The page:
The abolitionists don't respond to this question because there is no convincing answer. Paul Volcker, the former Federal Reserve chairman, has written that "we would be hard-pressed to find evidence that, compared with the alternatives, a reasonable estate tax significantly discourages work or innovation or savings." In other words, killing the estate tax and raising some other tax instead would damage the economy. And that's before you take into account the positive distortions introduced by the estate tax, such as more social mobility and higher charitable giving. Charitable bequests will fall by at least a fifth if the estate tax is repealed permanently.

People often remark on the perversity of popular support for estate-tax repeal. A majority wants to abolish the tax, even though only the richest 2 percent of households have ever had to pay it. Yet this shoot-your-own-foot weirdness is easily explained: Most people just don't know that, under the law's current provisions, a couple can bequeath $4 million without paying a penny to the government.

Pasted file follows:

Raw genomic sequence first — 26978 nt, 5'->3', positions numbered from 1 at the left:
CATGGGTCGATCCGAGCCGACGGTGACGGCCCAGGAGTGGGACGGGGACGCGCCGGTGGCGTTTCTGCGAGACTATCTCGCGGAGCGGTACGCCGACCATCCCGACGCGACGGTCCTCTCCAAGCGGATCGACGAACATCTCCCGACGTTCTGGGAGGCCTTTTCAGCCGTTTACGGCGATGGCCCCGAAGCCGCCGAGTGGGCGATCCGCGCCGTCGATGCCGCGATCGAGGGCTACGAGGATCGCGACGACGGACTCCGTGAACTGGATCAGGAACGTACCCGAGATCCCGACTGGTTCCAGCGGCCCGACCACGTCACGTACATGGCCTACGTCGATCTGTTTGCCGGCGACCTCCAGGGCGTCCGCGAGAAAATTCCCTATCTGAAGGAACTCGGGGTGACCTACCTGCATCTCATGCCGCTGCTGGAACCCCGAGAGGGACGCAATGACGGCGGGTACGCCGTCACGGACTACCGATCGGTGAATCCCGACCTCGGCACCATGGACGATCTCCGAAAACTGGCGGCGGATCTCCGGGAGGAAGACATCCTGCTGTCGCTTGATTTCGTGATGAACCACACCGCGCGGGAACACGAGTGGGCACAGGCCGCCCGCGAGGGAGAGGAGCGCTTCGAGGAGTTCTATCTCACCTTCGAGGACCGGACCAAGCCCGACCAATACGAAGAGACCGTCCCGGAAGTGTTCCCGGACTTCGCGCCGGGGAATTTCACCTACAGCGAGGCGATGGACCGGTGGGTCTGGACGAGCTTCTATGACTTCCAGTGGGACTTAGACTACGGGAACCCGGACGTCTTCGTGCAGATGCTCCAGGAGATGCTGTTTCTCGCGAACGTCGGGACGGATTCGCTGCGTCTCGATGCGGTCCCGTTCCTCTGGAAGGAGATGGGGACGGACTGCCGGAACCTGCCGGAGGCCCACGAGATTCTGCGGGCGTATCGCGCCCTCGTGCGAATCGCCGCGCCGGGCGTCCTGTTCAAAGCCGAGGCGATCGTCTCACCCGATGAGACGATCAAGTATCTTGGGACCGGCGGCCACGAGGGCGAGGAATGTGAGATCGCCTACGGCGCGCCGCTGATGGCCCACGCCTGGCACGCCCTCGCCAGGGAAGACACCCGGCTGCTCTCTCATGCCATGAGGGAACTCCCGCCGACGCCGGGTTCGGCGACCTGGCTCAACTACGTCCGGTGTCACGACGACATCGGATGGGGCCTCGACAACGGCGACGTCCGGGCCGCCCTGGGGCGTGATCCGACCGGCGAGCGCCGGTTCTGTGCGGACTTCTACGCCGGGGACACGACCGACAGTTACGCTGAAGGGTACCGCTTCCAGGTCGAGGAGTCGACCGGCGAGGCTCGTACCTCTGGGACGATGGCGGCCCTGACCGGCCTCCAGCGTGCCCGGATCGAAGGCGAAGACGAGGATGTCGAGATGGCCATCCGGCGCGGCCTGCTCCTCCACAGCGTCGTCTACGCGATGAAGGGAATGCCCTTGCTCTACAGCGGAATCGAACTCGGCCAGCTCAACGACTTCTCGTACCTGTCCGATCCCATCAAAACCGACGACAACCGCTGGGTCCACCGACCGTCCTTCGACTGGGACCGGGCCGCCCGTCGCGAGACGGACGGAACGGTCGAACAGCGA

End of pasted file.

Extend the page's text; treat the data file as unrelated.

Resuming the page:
But I'm fascinated by the spectacle of elite support for this policy. How can the president and the abolitionists in Congress, who understand the tax and its details, possibly want to kill it? They all say they accept the principle that the tax system should be fair -- Bush officials are constantly claiming that their tax cuts are progressive. They all accept the principle that free trade and competition get the best out of American firms, so what about subjecting rich heirs to competition from ordinary Americans?

Repealing the estate tax is like erecting protectionist barriers around the hereditary elite. It is anti-meritocratic and unfair -- and antithetical to this nation's best

Reward for the Hereditary Elite ...